Interim CEO Gary Owens says that the FAI plans to hold talks with the Government as soon as possible to discuss the implications for Irish football of the newly announced ban, applying until the end of August, of gatherings of over 5,000 people.
“This is breaking news this evening and in two respects for us,” Owens told FAI TV. “The obvious question is: can we hold international matches in the autumn period?
“We really need to be able to hold those matches and have mass gatherings in September. Hopefully, we can get to the end of August and that 5,000 limit will be increased.
“On the other hand, it gives us an opportunity with the League of Ireland clubs. That is a significant input now into the debate we will be having tomorrow with the National League Executive Committee because 5,000 could now be a level on which we could resume the League of Ireland.
“That is a significant input and we need to take that into account, along with all the other factors which we are now analysing in advance of making a decision on the 5th of May when the Government will make their formal decision known.
“Like everything else, the devil is in the detail. We really need to understand what they mean by 5,000 in terms of mass gatherings and whether that applies in stadiums and what are the criteria we would have to comply with.
“We have been working with the medical team in UEFA who are helping us with guidelines but, obviously, we need to talk to the HSE and try to understand whether or not they would allow mass gatherings in football stadiums and if they do, up to that level of 5,000, that could be a significant breakthrough for us.”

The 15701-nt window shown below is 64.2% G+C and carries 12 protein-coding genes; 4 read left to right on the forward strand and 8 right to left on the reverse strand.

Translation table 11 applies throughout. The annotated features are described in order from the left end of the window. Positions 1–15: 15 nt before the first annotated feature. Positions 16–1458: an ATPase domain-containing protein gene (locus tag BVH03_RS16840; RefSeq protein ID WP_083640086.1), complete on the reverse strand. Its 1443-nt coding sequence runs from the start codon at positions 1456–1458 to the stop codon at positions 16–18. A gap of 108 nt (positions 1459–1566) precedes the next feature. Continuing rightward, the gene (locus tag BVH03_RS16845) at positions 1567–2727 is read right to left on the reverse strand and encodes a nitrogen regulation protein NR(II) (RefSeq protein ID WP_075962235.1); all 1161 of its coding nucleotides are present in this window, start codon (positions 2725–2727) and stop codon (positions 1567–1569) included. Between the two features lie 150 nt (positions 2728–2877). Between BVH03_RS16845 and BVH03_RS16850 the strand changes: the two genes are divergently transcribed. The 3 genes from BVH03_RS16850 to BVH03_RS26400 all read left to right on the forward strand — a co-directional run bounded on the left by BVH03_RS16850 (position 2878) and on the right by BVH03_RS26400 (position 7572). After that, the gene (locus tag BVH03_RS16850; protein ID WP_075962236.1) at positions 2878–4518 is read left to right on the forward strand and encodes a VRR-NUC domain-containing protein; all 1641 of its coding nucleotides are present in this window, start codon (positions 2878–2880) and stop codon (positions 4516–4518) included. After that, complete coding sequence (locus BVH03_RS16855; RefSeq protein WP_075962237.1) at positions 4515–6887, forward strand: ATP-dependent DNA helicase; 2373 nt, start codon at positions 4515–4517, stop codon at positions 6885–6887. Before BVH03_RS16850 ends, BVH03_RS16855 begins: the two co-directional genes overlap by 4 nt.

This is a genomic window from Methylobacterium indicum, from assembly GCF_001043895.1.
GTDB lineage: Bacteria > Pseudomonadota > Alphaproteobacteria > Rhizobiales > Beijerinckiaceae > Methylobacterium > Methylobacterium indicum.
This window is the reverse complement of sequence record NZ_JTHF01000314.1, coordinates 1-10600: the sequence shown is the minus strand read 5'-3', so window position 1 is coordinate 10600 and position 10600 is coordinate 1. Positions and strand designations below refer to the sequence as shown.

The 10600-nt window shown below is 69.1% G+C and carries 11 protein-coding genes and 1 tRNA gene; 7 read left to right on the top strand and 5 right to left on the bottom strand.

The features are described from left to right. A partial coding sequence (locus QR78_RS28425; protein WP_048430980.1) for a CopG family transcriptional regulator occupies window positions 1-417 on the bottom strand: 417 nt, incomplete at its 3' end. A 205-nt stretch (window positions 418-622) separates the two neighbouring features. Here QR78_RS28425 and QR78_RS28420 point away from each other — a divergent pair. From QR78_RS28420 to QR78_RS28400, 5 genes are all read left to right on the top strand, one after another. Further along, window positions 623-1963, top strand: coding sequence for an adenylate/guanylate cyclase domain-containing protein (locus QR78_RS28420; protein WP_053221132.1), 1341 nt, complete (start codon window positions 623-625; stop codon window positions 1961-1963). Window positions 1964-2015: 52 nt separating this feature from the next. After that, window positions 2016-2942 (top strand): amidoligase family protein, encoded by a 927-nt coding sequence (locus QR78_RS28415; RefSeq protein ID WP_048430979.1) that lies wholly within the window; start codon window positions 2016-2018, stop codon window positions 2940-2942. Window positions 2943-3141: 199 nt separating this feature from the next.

The SSE Airtricity League is currently scheduled to resume on June 19, with the Women’s National League set to kick-off a week later.
Owens said: “We will wait until we hear what the HSE and the Government have to say on May 5th. We are working through the National League Executive Committee and we are considering all the options.
“We have a number of scenarios which include putting it back, working behind closed doors (and) looking at restricted stadiums. So I think until we hear what the government have to say and what their advice is, we really can’t make a decision.
“I think the most important thing for us at the moment is to analyse all the options, look at all the scenarios, and be ready to make a decision that is appropriate.”
According to Owens, UEFA remains committed to dates in late July for Irish clubs to enter next season’s European club competitions.
“The latest is they are sticking with the dates. The Irish clubs look like they will be competing on the 28th of July so that is probably the most optimistic date. They have two options, one starting 28th July and one only a week later, so they are still committed to making sure the European qualifying competitions for our clubs take place in late July and early August.”